Fans of Westerns Will Love This Poignant Novel by the Author of Peace Like a River

In So Brave, Young, and Handsome, a stumped writer gets more than inspiration from his adventure across the Wild Wild West.


In 2001, author Leif Enger took the world by a storm with his poignant national bestseller, Peace Like a River. Several years would pass until he followed it up with So Brave, Young, and Handsome, a Western featuring an underdog hero who isn't unlike Enger in his writing habits.

When postal worker Monte Becket published his first adventure novel, he never expected it to become a runaway hit. But it's been over four years since Martin Bligh released to great acclaim—and unless Monte can recreate that initial success, he’ll fade into eternal literary obscurity. Desperate to escape the label of "one-hit-wonder," he itches for an opportunity that will cure him of his writer’s block...But where’s a man in 1915 Minnesota to look for a burst of career-saving inspiration?

Towards the Cannon River, apparently. It's there that Monte first spots the white-haired Glendon Hall, who eventually invites him on his latest California-bound quest for redemption. Ironically, Glendon's desire to earn the forgiveness of his estranged wife forces Monte to leave his own, though Mrs. Becket isn't one to stand in his way. Thus, the two men set out for the Wild West with her permission—one of them hoping to fill the empty space in his heart; the other, a novel's worth of pages.

But as we soon learn, Glendon hasn’t been transparent about his history. More than just an aging boat builder, he’s a train robber who considers Butch Cassidy’s gang of unscrupulous outlaws his close associates. Naturally, such connections have placed Glendon on many a hit list—or at least, on the radar of an ex-Pinkerton detective named Charlie Siringo. When Siringo catches a whiff of Glendon and Monte's whereabouts in Kansas, he wastes no time in following their trail in the name of justice. And while the thought of imprisonment certainly isn’t a rosy one, there's a silver lining to the violent chaos in which Monte now finds himself: He's going to have plenty of material for his next book.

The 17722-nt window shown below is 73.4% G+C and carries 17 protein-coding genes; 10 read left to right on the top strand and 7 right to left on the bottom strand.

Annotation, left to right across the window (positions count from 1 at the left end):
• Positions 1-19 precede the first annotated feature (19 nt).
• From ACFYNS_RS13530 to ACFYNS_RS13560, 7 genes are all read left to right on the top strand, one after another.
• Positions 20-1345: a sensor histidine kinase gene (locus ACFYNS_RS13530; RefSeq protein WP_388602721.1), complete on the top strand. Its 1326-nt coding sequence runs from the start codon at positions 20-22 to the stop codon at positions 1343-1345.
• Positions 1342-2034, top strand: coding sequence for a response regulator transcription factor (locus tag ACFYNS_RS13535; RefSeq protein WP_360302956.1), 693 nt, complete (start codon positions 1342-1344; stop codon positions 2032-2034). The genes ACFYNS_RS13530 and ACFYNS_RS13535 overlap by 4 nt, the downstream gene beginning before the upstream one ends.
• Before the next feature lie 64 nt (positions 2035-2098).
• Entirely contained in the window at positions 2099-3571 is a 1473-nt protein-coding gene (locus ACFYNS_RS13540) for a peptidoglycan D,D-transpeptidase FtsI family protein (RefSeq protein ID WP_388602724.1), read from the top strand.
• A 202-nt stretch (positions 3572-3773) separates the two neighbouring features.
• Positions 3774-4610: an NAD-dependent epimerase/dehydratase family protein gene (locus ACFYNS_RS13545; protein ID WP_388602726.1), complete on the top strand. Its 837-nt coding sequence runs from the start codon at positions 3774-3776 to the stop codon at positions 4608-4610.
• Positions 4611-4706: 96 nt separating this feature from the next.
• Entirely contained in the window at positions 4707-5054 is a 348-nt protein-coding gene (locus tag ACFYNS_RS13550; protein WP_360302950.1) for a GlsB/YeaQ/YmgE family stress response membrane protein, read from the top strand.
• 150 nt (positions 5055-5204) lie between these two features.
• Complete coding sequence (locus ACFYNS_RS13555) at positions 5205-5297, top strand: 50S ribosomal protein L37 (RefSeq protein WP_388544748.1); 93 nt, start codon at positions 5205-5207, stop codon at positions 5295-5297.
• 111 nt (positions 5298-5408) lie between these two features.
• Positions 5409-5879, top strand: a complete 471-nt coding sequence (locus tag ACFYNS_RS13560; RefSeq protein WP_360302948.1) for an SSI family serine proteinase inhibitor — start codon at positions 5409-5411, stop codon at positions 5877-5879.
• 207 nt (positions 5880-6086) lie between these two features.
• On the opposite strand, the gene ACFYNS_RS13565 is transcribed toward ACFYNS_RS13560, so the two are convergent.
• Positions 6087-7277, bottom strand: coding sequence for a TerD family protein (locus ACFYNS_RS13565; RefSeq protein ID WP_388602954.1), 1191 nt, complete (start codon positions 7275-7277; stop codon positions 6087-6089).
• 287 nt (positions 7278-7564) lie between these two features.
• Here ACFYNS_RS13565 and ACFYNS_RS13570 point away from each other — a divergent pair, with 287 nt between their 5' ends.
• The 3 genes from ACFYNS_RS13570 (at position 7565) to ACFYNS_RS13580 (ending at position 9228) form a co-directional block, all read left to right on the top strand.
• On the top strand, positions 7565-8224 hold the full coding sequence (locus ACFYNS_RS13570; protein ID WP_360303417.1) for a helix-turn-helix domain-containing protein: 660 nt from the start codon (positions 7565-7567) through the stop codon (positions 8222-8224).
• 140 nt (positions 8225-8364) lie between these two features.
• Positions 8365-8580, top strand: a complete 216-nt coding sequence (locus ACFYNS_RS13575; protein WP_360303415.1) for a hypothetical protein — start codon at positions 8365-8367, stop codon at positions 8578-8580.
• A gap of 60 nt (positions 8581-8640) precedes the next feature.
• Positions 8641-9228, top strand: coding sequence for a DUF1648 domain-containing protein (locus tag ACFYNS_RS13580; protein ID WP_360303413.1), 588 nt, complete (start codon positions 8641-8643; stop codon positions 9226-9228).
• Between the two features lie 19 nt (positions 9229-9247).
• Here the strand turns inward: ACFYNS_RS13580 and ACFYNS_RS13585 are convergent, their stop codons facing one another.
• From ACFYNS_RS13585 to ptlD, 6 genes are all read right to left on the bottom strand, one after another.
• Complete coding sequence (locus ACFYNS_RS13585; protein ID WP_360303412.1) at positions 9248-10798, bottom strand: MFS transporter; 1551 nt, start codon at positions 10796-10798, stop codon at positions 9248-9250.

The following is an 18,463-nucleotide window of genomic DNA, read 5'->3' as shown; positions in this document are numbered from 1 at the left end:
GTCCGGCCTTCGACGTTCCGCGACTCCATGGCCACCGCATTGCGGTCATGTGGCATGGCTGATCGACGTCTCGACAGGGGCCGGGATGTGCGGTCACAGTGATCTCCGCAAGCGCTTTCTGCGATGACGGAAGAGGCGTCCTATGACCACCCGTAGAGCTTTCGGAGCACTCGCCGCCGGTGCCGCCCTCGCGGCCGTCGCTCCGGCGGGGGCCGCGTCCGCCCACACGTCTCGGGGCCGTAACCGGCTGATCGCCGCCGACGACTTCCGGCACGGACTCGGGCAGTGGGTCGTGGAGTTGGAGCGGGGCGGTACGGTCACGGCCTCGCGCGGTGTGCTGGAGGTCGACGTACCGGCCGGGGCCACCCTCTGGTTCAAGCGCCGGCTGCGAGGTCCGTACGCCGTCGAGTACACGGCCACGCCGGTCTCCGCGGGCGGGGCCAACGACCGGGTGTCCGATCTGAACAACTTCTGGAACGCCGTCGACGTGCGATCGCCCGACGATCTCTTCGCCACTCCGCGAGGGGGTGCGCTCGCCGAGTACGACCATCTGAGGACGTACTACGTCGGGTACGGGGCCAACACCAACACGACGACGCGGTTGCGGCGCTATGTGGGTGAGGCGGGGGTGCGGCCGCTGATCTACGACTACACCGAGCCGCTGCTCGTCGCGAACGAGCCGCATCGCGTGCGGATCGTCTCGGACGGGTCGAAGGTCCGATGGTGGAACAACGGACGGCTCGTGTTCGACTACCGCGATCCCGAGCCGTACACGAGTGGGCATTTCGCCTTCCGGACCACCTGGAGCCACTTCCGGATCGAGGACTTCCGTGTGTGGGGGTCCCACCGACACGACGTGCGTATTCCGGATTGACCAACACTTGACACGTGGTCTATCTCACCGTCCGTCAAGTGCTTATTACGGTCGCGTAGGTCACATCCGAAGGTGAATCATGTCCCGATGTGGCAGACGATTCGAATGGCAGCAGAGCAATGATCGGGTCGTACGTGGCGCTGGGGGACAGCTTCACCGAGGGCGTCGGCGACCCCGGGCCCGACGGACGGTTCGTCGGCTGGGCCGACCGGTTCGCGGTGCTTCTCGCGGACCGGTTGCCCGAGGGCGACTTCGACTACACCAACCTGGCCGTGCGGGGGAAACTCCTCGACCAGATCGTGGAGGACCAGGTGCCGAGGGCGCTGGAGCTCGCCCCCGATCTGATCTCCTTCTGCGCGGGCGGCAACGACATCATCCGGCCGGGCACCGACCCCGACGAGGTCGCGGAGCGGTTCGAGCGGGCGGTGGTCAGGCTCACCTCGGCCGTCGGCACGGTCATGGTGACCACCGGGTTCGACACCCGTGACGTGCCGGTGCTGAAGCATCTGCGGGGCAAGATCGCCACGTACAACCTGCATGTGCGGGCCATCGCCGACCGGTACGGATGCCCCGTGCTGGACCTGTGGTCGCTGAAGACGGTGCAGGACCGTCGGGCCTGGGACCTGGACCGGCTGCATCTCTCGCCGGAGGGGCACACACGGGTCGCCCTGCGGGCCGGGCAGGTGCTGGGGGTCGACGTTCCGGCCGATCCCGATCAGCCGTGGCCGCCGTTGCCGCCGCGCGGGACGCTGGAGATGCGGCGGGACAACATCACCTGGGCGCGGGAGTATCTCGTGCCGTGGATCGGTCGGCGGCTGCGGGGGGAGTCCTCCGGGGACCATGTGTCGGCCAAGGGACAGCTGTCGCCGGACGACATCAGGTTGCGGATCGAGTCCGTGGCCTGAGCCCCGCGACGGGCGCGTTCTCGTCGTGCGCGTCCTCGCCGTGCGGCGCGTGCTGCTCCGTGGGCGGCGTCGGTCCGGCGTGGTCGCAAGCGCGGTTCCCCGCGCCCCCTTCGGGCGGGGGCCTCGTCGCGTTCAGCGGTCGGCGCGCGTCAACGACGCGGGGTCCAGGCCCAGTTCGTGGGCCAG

Leif Enger breathes life into the old American West as Steinbeck, Zane, and McMurtry have done before him—turning the landscape into a character that is as vivid and as fully-realized as the humans who populate it. Monte and Glendon's trek across this vanished world is an adventure story of the highest order—but So Brave, Young, and Handsome is also a deeply affecting tale about family, loyalty, identity, and fulfillment. Keep reading for an excerpt of the novel in which the budding friends agree to embark on the westward journey together.




So Brave, Young, and Handsome

By Leif Enger


What do you think of visions, Becket?” Glendon inquired one night. He’d come to dinner preoccupied, agreed to a few hands of whist at which Redstart was almost unbearably competitive, and stayed later than usual—Susannah had left the porch and gone off to bed, freeing Glendon, I saw now, to lower his voice and ask his unsettling question.

“Visions,” I said, my heart sinking.

“Dreams, apparitions. Do you reckon them credible?”

I did not tell him no. I did not say to him, Visions are a writer’s stock-in-trade but that cupboard is bare for me,

“I keep picturing my girl Blue, on a horse, on the other side of the river.” He brightened. “Maybe it’s just my grubby conscience.”

“What’s she doing on the horse?”

“Trotting to and fro. I seen her several times now. She’s got a muslin dress on and my black coat over it. Horse is a little Tobiano.”

“That’s precise, for a dream.”

“Seems like she’s looking for a place to ford. The horse won’t cross over. She rides knee-deep into the river and looks across at the barn.” He reached in his pocket for cigarette makings and rolled one on his knee, watching me wonder what to say next. Gently he said, “You think I am simple, Becket? Think I’ve got one wheel in the sand?” He scratched a light for his cigarette—his eyes were firefly green and nearly merry.

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“You might,” I replied.